Canevari’s career was sparse and mostly known for sleazy sexploitation, like A Man for Emmanuelle (Italian: Io, Emmanuelle, 1969) and The Nude Princess (Italian: La principessa nuda, 1976). Gestapo’s Last Orgy was his biggest hit in the long run, thanks to continued controversy. The Nazisploitation fad didn’t last long, especially not in Italy, where the next big thing was always around the corner, but it got a second shot on home video, especially following Britain’s Video Nasties debacle. Among the films banned as part of the 1984 Video Recordings Act were four Nazisploitation movies – The Beast in Heat, Love Camp 7, SS Experiment Camp, and Gestapo’s Last Orgy – and, of those, only one, SS Experiment Camp, has been okayed for release during the ensuing decades. Star Daniela Poggi (née Levy) would rather the film had been forgotten, instead of becoming a collector’s item. It was only her second film role and, by the end of the ‘80s, she’d graduated from exploitation filth to a lucrative career as a television presenter that earned her the title of UNICEF Goodwill Ambassador in 2001. One sympathizes.



Video

Despite its notoriety, Gestapo’s Last Orgy was barely available on home video. Here in North America, it was never banned or, as far as I know, even censored, and was released on clamshell VHS via Video City Productions under the alternate title The Last Orgy of the Third Reich, but it was a very rare tape to find in rental stores. It’s DVD life has been slightly better, though fans had to endure subpar transfers (via Media Blasters and budget label Ventura Distribution) until Severin’s InterVision imprint finally released an anamorphic version well into the HD generation. UK distributor 88 Films have gotten their hands on distribution rights and chose to make it their US market debut, quite likely because the film is still banned in the UK.


This 1080p, 1.85:1 transfer was restored using a 2K scan on the original camera negative. I feel like I should note that this is the complete and uncut version of the film, though, unlike other famously controversial movies, Gestapo’s Last Orgy has a history of being banned outright, instead of suffering from a series of little trims to content. As far as I can surmise, the supposed hardcore version is either lost or was never officially released. The scan is clean without DNR issues, grain quality exhibits only minor signs of telecine-like sheen, and the details benefit from a lack of oversharpening, which brings out cinematographer Claudio Catozzo’s soft photography. It’s not a particularly vivid film, but there are colorful backdrops and set elements that pop neatly against the neutral tones.



Audio

Gestapo’s Last Orgy comes fitted with the original Italian and English dubs, both in uncompressed DTS-HD Master Audio. As per usual, the film was shot without on-set sound and all versions were dubbed, so there is no original language track, but this is a case of the vast majority of the cast clearly speaking Italian on set and many actors apparently dubbing their own performances. As such, the Italian dub is considerably more natural than the English one. The English mix is a little more dynamic, featuring greater range between effects and dialogue, but it is also more distorted when it comes to aspirated ‘s’ sounds and screams. Composer Alberto Baldan Bembo’s eerily romantic and triumphant score sounds practically identical on both tracks and is surprisingly clean, aside from some hiss during vocal performances.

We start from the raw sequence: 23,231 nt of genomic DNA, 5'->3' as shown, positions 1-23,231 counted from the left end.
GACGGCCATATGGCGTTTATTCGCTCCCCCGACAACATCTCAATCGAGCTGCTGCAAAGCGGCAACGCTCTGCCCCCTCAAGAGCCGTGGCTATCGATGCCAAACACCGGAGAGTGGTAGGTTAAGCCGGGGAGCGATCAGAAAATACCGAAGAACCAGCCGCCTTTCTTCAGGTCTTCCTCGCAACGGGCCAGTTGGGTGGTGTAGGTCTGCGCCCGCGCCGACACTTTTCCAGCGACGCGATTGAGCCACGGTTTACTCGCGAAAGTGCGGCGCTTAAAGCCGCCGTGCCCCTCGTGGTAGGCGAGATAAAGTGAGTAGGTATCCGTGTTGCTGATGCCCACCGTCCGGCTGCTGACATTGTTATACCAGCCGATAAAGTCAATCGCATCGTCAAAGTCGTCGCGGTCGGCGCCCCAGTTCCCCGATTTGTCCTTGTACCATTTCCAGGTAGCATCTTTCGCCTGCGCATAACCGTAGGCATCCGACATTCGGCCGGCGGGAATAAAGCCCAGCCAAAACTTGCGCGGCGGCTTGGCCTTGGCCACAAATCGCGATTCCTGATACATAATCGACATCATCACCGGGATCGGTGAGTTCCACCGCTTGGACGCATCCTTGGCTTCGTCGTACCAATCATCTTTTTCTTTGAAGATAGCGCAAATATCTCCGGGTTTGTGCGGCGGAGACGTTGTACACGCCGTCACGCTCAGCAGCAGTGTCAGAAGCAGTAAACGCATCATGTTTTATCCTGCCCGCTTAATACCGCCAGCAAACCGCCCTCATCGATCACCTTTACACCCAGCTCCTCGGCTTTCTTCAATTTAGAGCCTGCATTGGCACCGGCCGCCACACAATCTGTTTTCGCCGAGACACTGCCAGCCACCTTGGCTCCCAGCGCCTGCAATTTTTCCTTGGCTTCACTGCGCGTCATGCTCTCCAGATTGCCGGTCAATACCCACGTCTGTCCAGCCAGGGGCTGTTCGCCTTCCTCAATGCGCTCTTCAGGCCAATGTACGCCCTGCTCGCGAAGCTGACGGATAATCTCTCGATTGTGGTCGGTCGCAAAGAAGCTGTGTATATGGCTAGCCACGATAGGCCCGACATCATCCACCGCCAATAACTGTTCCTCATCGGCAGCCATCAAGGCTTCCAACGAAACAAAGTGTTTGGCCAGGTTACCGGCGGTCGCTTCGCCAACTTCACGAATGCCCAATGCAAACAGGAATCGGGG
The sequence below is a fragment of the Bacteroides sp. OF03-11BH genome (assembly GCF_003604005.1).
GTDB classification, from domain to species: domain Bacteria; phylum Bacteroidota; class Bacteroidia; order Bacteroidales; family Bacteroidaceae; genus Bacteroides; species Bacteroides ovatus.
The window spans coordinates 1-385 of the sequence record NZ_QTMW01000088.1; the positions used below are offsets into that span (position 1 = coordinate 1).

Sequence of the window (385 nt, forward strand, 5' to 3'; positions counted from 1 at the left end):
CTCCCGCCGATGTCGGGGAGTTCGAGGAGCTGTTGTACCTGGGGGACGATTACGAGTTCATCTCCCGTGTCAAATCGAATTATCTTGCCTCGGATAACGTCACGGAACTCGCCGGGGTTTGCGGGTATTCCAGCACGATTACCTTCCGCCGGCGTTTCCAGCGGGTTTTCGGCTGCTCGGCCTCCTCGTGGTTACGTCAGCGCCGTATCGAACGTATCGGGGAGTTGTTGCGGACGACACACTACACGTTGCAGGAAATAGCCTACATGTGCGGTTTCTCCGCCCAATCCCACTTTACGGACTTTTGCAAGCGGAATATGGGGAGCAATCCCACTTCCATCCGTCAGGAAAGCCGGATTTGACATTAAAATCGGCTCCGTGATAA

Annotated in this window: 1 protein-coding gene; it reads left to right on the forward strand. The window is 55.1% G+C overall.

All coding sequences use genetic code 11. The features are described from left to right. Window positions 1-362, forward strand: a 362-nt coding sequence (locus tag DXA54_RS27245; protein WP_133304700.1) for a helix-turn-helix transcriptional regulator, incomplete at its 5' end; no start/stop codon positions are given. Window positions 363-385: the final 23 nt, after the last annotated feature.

Extras

  • Commentary with Troy Howarth and Nathaniel Thompson – Howarth, the author of So Deadly, So Perverse: 50 Years of Italian Giallo Films (Midnight Marquee Press, 2015) and Thompson, owner/reviewer at Mondo Digital, offer up another well-paced commentary that covers the careers of the cast & crew, the Video Nasties, and Gestapo’s Last Orgy’s connection to other Nazisploitation films, serious WWII/Holocaust films, other Italian genre cinema, and other exploitation genres, like women in prison movies. They also wrestle with the film’s tonal shifts and whether or not we’re meant to find any of this arousing.

  • Commentary with critic and author Samm Deighan – The associate editor of Diabolique Magazine and co-host of the Daughters of Darkness podcast (with Kat Ellinger) covers some of the same ground as Howarth & Thompson, but also looks at the historical realities of war atrocities (focusing mostly on the Nazis, but not exclusively) and the manner that taboo subject matter is explored in exploitation movies before mainstream filmmakers are comfortable exploring them seriously. She does a great job comparing Gestapo’s Last Orgy to other, often more sexually graphic and violent Nazisploitation, in particular, and notes that it is the only film of its ilk to portray Nazis as antisemites.

  • Alternate Italian ending (5:10, HD)

  • Remembering Albeto Baldan Bembo (24:29, HD) – Film historian, documentarian, and founder of Four Flies Records Pierpaolo De Sanctis discusses composer Bembo’s career in pop, jazz, and film music, album by album.

  • One Thing on His Mind (17:57, HD) – Luigi Cozzi, best known as the director of Starcrash (1979), Contamination (aka: Alien Contamination, 1980), and Hercules (1983), talks about Canevari’s work and their mutual friends/colleagues.

  • English language trailer



The images on this page are taken from the BD and sized for the page. Larger versions can be viewed by clicking the images. Note that there will be some JPG compression.